Taking the antibiotic ridinilazole resulted in a marked reduction in rates of C. diff. (CDI) recurrence as compared to vancomycin (14.3% versus 34.8%) the drug discovery firm will say.
This result comes on top of t previously reported statistical superiority in ‘sustained clinical response’ rates of ridinilazole over vancomycin (66.7% compared to 42.4%) for treating the disease.
Sustained clinical response is defined as clinical cure at the end of treatment and no recurrence of the condition in 30 days after therapy.
C. diff is a serious threat in hospitals and care homes and there are between 450000 and 700000 cases in the US annually.
Recurrence is a key problem as repeat episodes are typically more severe and associated with an increase in mortality rates and healthcare costs.
To read the total article, click on the following link:
*Please note – The C Diff Foundation does not endorse this product or any product and this posting is strictly for informational purposes only.
We are pleased to announce that Dr. Hudson Garrett, Jr., PhD, MSN, MPH, FNP, CSRN, VA-BC, CDONA,FACONA,DON-CLTC
Chairman of the Education Committee of the C Diff Foundation.
Dr. Garrett will be overseeing, and developing the Foundation’s volunteer patient advocate (VPA) program, healthcare workshops and programs for both patients and clinicians. As a member of the Foundation’s Research and Development committee, Dr. Garrett provided great support.
Dr. Garrett is aiding in the development of patient and clinician focused C.diff. Spores and More Global Broadcasting Network episodes and discussing leading healthcare
topics — as our global listeners span across 56 countries and counting.
Dr. Hudson Garrett is currently employed as the VP, Clinical Affairs for PDI, Inc. and NIce-Pak, and is responsible for the global Clinical Affairs program and also the Medical Science Liaison program for all divisions within the company. He holds a Bachelor of Science degree in Biology/Chemistry and Nursing, a dual Masters in Nursing and Public Health, Post-Masters Certificate as a Family Nurse Practitioner, a Post-Masters Certificate in Infection Prevention and Infection Control and a PhD in Healthcare Administration and Policy. He has completed the Johns Hopkins Fellows Program in Hospital Epidemiology and Infection Control, and the CDC Fundamentals of Healthcare Epidemiology program, and is board certified in family practice, critical care, vascular assess, moderate sedation, legal nurse consulting, and a director of nursing in long term care. Dr. Garrett is also a Fellow in the Academy of National Associations of Directors of Nursing Administration in Long Term Care.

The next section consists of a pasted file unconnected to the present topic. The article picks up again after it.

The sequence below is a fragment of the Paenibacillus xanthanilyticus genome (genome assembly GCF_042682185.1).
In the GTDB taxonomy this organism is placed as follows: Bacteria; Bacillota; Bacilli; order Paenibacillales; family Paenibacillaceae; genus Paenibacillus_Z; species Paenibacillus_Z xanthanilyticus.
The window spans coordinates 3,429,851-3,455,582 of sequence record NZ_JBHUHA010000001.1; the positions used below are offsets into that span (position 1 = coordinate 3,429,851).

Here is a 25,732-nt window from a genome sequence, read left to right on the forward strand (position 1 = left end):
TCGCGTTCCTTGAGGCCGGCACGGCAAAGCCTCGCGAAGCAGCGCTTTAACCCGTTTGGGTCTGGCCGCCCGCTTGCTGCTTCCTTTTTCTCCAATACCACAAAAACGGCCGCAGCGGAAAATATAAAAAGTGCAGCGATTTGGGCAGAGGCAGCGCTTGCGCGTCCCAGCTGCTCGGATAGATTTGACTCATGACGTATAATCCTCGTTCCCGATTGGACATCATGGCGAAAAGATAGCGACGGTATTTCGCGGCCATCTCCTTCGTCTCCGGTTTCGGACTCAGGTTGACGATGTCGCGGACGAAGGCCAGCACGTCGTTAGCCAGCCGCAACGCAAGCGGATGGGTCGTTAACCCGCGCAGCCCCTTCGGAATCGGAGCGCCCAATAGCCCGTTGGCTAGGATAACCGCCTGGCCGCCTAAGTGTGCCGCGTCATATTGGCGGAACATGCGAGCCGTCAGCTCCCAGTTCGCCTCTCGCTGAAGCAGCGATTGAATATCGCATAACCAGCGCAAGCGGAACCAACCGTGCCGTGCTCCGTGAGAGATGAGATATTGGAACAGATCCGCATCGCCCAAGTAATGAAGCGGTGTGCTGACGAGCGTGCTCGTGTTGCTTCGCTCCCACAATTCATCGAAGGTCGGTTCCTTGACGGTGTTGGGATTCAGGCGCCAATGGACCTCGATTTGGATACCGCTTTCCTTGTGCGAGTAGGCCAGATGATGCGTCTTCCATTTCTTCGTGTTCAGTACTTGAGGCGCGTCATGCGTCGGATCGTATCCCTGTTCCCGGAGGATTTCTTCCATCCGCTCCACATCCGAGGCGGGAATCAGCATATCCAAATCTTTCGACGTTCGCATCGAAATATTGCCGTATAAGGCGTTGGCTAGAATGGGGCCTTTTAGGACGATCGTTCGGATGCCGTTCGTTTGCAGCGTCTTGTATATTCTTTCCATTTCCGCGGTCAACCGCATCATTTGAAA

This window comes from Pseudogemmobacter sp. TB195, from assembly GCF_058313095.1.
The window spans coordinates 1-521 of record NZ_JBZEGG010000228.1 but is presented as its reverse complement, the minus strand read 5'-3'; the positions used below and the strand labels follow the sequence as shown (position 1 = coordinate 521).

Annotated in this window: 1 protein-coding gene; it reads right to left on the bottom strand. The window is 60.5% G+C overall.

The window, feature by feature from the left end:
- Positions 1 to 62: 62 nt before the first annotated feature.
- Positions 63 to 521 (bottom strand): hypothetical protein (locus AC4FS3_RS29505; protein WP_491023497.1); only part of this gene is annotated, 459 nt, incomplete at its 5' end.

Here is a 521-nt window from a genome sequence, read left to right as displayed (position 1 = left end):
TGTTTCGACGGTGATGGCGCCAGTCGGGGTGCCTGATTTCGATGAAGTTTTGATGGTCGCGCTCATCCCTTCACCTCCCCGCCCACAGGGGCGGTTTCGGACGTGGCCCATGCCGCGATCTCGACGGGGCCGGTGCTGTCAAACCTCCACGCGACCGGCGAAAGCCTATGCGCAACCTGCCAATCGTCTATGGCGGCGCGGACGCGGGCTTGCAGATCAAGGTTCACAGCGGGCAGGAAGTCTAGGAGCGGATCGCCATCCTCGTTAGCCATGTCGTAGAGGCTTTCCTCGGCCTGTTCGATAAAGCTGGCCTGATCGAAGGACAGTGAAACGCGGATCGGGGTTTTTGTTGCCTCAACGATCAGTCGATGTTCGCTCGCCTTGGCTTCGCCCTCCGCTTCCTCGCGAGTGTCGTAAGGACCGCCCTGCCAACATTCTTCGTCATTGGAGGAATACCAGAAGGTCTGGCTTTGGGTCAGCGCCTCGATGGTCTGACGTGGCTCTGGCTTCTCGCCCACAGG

Dr. Garrett currently serves on the Society for Healthcare Epidemiology of America Pediatric Subcommittee, as President of the Board of Directors, for the Vascular Access Certification Corporation, is the past Education Chair for the Greater Atlanta Chapter of the Association for Professionals In Infection Control and Epidemiology Board of Directors, a National Faculty Member for the Emergency Care and Safety Institute, President of the Board of Directors for the Southeast Chapter of the Infusion Nurses Society, the Industry Liaison for the Board of Directors for the Association for the Healthcare Environment, a member of the Clinical Practices Advisory Committee for the Association for Vascular Access, and a past member of the Recommended Practices Advisory Board for the Association of Peri-operative Registered Nurses. In addition, Dr. Garrett received a Presidential Citation from the Society of Critical Care Medicine in 2011 in recognition for his advancement of critical care nursing and infection prevention.
He also serves as the Industry Liaison for the Assoc. for the Healthcare Environment Board of Directors, is the lead faculty member for the Assoc. for the Healthcare Environment’s Online Certificate Program in the Essentials of Infection Prevention for Environmental Services Professionals, two time nominee for the Assoc. for Vascular Access Herbst Award, served as a reviewer for the 2013 Best Practices in Adult Peripheral Vascular Access Resource Guide for the Assoc. of Vascular Access, currently the second author for the second revision of the Assoc. for Vascular Access Pediatric Special Interest Organization Guidelines which is scheduled to be released in 2015, also an author for the AVA CVC Best Practices Resource guide. He was also recognized as a 2013 “Who’s who in Infection Prevention and Control” by Infection Control Magazine.
Dr. Garrett has published in many publications including Infection Control Today, Managing Infection Control, Provider, The Assisted Living Journal, and in the American Journal of Long Term Care, American Journal of Critical Care, and also in several Mosby Saunders medical textbooks to name a few.
He is currently an active member of many professional organizations including:
Association of Professionals in Infection Control and Epidemiology, the Association for the Healthcare Environment, the Society of Hospital Epidemiology of America, Infectious Disease Society of America, Association for Vascular Access, Infusion Nurses Society, American Society for Professionals in Patient Safety, Society of Critical Care Medicine, Assoc. for Peri-operative Registered Nurses, American Medical Directors Assoc., American Assoc. of Moderate Sedation Nurses, American College of Healthcare Executives, Nat’l Assoc. of Directors of Nursing in Long Term Care, American Assoc. for Long Term Care Nursing, American Assoc. of Nurse Assessment Coordinators, and American Academy of Nurse Practitioners.
Dr. Hudson Garrett is passionate about delivering unsurpassed material and provides excellent support on every level. We are fortunate to have Dr. Hudson Garrett, Jr. leading the Foundation’s Education Committee. Please join us in congratulating him on his new, well-deserved position.
Nancy C. Caralla, Founder, Executive Director
With the C Diff Foundation Board of Directors, Chairpersons and Committee Members